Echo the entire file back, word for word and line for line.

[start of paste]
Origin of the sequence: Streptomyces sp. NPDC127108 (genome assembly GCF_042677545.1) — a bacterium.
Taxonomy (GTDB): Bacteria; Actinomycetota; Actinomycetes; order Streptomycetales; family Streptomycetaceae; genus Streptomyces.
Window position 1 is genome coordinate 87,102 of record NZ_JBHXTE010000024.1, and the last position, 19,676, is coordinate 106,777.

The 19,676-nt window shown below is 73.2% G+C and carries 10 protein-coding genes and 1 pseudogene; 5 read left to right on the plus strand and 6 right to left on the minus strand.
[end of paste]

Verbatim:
Origin of the sequence: Streptomyces sp. NPDC127108 (genome assembly GCF_042677545.1) — a bacterium.
Taxonomy (GTDB): Bacteria; Actinomycetota; Actinomycetes; order Streptomycetales; family Streptomycetaceae; genus Streptomyces.
Window position 1 is genome coordinate 87,102 of record NZ_JBHXTE010000024.1, and the last position, 19,676, is coordinate 106,777.

The 19,676-nt window shown below is 73.2% G+C and carries 10 protein-coding genes and 1 pseudogene; 5 read left to right on the plus strand and 6 right to left on the minus strand.